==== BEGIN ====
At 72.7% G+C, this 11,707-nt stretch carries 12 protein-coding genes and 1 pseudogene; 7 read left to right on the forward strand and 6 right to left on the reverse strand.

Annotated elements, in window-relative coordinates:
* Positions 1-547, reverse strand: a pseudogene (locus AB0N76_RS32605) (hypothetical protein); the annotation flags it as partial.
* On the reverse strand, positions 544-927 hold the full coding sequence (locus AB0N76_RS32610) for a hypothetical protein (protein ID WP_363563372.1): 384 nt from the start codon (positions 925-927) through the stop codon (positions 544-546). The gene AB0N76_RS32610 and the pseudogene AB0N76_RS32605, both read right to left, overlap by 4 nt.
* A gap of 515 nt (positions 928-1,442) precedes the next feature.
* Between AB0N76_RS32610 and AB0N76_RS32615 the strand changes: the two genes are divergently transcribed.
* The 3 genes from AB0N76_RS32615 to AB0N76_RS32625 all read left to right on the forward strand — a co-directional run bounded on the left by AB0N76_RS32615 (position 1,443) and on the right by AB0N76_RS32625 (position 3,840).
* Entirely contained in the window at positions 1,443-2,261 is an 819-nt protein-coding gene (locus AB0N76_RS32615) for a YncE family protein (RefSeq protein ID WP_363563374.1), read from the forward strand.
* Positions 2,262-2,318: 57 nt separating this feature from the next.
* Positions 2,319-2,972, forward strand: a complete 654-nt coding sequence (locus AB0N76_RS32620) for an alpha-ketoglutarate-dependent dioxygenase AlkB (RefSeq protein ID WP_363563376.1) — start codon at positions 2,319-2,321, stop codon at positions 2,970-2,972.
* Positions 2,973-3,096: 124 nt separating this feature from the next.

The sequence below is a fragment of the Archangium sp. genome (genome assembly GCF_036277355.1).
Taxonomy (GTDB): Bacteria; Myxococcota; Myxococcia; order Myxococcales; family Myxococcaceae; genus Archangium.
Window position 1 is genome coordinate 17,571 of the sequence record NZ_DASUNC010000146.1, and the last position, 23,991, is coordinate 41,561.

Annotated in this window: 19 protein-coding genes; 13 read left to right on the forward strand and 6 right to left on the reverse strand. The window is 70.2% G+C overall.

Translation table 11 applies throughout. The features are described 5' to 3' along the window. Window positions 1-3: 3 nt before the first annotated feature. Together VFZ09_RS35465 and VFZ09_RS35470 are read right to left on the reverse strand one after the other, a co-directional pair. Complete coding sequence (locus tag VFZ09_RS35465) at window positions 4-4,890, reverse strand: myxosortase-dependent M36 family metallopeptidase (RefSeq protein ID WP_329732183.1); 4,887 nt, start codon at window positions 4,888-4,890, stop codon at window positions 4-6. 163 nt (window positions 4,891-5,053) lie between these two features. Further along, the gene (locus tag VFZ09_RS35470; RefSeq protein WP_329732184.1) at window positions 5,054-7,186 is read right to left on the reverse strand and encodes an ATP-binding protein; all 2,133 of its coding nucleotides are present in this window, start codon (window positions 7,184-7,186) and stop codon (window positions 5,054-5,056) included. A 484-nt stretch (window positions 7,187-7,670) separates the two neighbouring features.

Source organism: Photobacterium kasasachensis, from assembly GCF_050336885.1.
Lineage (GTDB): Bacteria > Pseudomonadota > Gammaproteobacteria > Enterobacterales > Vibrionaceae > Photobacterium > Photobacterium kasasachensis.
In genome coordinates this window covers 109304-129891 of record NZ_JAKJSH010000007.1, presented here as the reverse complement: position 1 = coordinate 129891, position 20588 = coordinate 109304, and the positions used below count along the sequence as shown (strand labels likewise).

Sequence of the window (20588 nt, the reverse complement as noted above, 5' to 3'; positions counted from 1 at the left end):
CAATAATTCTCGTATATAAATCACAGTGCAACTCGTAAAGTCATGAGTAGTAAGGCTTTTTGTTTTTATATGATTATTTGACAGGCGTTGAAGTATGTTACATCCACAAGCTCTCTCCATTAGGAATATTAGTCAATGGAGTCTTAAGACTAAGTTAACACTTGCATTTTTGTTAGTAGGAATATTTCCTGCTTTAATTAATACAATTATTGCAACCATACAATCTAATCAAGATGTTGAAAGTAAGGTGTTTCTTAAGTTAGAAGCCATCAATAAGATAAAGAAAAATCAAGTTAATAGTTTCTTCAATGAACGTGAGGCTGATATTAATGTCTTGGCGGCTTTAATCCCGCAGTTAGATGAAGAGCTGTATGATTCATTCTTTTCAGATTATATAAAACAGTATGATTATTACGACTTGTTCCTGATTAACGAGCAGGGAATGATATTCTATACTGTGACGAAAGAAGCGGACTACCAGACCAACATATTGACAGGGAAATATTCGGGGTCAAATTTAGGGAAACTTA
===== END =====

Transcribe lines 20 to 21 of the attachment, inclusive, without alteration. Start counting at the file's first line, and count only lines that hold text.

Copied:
Sequence of the window (20588 nt, the reverse complement as noted above, 5' to 3'; positions counted from 1 at the left end):
CAATAATTCTCGTATATAAATCACAGTGCAACTCGTAAAGTCATGAGTAGTAAGGCTTTTTGTTTTTATATGATTATTTGACAGGCGTTGAAGTATGTTACATCCACAAGCTCTCTCCATTAGGAATATTAGTCAATGGAGTCTTAAGACTAAGTTAACACTTGCATTTTTGTTAGTAGGAATATTTCCTGCTTTAATTAATACAATTATTGCAACCATACAATCTAATCAAGATGTTGAAAGTAAGGTGTTTCTTAAGTTAGAAGCCATCAATAAGATAAAGAAAAATCAAGTTAATAGTTTCTTCAATGAACGTGAGGCTGATATTAATGTCTTGGCGGCTTTAATCCCGCAGTTAGATGAAGAGCTGTATGATTCATTCTTTTCAGATTATATAAAACAGTATGATTATTACGACTTGTTCCTGATTAACGAGCAGGGAATGATATTCTATACTGTGACGAAAGAAGCGGACTACCAGACCAACATATTGACAGGGAAATATTCGGGGTCAAATTTAGGGAAACTTA